A member of the Sackler family, which owns OxyContin-maker Purdue Pharma, expressed “sadness” over the nation’s opioid epidemic during a congressional hearing Thursday that marked the first time in years any family member faced public questioning about the family’s role in a crisis linked to more than 400,000 deaths.
“Right there in the middle of all this suffering was Purdue Pharma,” said Congresswoman Carolyn Maloney, D-N.Y. “This company played a central role in fueling one of America’s public health crises.”
David Sackler and Kathe Sackler, who each served for a time on Purdue Pharma’s board, appeared with chief executive Craig Landau.
Preceding them was Barbara Van Ryan, whose son Patrick Stewart died in 2004 of an overdose at 24.
“Words have not been invented that convey the horror and the pain of losing a child,” she told the committee.
Pete Jackson remembered his daughter Emily as “a sweet and friendly girl” who died after a single dose of OxyContin in August 2006.
“Emily took one pill. She went to sleep on the couch and never woke up,” he said. “My wife, my son and I were deeply traumatized. She had her whole life ahead of her.”
OxyContin was never intended to harm but “ended up being part of a crisis that has harmed too many people,” David Sackler told the committee. “I want to express my family’s deep sadness about the opioid crisis.”
Kathe Sackler also expressed her regrets.
“I know the loss of any family member or loved one is terribly painful and nothing is more tragic than the loss of a child,” Kathe Sackler told the House Oversight Committee.
There was no admission of wrongdoing.
Purdue Pharma recently pleaded guilty to three criminal charges as part of a settlement with the Justice Department.
Kathe Sackler was asked whether she could apologize to the American people for her role in the opioid crisis.
“I would be happy to apologize to the American people, for all the pain they’ve suffered and for the tragedies that they’ve experienced in their families and I thought I did that earlier in my opening comments,” she said. “That was my intention. I also am very angry. I’m angry that some people working at Purdue broke the law. I’m angry about it from 2007. And I’m angry about it now. Again, in 2020.”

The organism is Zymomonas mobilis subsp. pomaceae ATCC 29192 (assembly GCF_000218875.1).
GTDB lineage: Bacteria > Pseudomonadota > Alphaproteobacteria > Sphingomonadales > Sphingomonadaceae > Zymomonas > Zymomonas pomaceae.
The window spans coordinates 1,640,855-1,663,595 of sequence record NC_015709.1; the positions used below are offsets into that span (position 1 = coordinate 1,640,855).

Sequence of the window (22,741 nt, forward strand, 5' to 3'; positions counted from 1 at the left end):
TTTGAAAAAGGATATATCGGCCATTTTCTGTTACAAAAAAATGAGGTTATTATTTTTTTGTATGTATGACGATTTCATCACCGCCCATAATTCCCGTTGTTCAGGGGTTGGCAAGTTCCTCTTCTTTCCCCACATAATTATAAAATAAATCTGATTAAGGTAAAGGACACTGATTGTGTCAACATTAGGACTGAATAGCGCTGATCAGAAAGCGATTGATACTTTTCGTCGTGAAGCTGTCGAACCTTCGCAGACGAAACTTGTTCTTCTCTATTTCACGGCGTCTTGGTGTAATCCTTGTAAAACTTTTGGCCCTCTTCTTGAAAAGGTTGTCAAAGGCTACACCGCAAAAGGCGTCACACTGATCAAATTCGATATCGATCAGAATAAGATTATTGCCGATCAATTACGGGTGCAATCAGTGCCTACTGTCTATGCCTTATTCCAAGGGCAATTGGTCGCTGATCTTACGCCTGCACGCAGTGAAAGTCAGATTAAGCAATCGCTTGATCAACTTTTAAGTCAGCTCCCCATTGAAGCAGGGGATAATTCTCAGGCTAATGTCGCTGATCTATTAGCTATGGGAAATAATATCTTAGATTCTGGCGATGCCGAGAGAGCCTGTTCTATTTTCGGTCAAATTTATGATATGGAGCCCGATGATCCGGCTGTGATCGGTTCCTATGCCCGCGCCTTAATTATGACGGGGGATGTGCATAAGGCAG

That was not good enough for Chairwoman Maloney who pressed further.
“But that’s not the apology we were looking for; you apologize for the pain people have suffered. But you’ve never apologized for the role that you play in the opioid crisis. So I’ll ask you again, will you apologize for the role you play in the opioid crisis?”
Sackler responded that she’s struggled with that question, but ultimately wouldn’t do anything differently based on the information she has available to her.
“I have struggled with that question, I have asked myself over many years I have tried to figure out, was is there anything that I could have done differently. Knowing what I knew them, not what I know now. And I, I have to say this that I can’t. There is nothing that I can find that I would have done differently based on what I believed and understood then and how what I learned from management and the reports to the board and what I learned from my colleagues on the board, and it is extremely distressing.”
Her cousin David Sackler apologized and said that he has conducted himself “legally and ethically” and that the full record will demonstrate that.
“I still feel absolutely terrible that a product created to help, and has helped so many people has also been associated with death, and addiction.”